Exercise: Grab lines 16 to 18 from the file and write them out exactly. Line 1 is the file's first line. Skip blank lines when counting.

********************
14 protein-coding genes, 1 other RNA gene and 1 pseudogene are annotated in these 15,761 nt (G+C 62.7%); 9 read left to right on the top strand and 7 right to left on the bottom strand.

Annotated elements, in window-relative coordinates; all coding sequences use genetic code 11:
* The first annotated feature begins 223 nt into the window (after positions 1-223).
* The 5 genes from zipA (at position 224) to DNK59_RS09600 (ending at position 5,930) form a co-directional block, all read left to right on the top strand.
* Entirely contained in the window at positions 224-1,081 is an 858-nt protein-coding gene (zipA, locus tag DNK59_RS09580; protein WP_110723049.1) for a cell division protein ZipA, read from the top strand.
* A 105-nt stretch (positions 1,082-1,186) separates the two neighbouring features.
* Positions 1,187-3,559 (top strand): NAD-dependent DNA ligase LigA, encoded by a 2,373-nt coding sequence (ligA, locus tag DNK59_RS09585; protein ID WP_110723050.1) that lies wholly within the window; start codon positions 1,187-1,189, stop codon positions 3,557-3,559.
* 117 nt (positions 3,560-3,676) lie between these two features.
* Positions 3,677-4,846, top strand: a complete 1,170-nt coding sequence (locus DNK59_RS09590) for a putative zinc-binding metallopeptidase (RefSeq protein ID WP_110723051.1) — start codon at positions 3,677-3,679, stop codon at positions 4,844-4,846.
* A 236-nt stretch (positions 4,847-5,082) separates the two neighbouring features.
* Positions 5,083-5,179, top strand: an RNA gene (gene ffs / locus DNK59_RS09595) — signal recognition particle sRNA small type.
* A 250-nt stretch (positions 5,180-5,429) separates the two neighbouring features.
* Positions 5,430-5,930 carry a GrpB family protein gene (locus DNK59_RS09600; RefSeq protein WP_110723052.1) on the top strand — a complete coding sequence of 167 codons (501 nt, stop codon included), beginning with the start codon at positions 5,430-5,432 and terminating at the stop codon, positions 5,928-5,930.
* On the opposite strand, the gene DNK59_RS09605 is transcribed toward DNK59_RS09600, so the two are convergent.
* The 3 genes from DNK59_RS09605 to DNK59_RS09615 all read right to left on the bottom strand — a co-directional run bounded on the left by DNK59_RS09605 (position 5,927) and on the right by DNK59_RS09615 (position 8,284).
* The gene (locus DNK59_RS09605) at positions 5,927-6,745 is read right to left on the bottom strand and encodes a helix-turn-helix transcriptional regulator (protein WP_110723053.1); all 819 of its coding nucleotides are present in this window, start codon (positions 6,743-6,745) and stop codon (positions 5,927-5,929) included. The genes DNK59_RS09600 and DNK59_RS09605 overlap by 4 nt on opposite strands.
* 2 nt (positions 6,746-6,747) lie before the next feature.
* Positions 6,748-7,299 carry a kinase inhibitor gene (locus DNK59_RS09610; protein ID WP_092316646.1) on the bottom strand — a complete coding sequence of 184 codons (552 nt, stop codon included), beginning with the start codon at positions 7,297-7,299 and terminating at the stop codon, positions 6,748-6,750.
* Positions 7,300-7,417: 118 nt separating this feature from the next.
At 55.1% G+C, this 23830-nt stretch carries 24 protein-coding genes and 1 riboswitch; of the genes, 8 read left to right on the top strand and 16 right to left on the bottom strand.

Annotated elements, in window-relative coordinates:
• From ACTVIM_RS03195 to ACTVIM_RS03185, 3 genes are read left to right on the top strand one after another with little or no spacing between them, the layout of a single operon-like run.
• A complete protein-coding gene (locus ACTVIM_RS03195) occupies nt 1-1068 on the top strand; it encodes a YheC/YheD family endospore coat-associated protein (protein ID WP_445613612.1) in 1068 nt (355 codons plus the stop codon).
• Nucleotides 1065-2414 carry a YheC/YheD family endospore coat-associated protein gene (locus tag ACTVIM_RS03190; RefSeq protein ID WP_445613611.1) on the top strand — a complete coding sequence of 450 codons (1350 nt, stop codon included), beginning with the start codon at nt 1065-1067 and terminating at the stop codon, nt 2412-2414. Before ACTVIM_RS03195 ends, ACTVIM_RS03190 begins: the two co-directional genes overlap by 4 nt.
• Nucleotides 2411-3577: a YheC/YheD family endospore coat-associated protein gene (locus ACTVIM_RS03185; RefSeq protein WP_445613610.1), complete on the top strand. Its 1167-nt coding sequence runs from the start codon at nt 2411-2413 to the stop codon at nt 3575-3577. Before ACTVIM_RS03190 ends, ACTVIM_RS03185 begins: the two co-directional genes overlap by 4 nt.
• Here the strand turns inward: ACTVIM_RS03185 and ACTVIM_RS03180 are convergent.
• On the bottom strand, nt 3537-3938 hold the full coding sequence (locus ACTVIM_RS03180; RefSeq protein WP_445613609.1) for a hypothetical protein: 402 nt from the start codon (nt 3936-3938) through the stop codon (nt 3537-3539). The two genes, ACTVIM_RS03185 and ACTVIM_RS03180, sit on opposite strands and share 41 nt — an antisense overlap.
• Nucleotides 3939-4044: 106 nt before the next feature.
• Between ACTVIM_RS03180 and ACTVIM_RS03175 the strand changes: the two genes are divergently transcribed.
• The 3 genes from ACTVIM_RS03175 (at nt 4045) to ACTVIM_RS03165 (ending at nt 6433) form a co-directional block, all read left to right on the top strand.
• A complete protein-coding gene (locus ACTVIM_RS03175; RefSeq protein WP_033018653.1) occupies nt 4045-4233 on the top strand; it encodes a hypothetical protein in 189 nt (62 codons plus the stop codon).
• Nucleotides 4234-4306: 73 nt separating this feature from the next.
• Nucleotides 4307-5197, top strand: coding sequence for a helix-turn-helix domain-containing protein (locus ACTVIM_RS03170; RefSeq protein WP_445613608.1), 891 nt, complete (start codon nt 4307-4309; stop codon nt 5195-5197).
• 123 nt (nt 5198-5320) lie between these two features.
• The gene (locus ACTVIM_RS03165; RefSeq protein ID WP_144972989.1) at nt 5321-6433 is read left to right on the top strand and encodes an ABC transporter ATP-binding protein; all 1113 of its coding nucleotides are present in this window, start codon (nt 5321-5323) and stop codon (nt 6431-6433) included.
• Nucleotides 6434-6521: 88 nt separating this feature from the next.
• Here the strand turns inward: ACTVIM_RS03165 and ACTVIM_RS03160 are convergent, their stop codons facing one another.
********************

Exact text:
* The gene (locus DNK59_RS09605) at positions 5,927-6,745 is read right to left on the bottom strand and encodes a helix-turn-helix transcriptional regulator (protein WP_110723053.1); all 819 of its coding nucleotides are present in this window, start codon (positions 6,743-6,745) and stop codon (positions 5,927-5,929) included. The genes DNK59_RS09600 and DNK59_RS09605 overlap by 4 nt on opposite strands.
* 2 nt (positions 6,746-6,747) lie before the next feature.
* Positions 6,748-7,299 carry a kinase inhibitor gene (locus DNK59_RS09610; protein ID WP_092316646.1) on the bottom strand — a complete coding sequence of 184 codons (552 nt, stop codon included), beginning with the start codon at positions 7,297-7,299 and terminating at the stop codon, positions 6,748-6,750.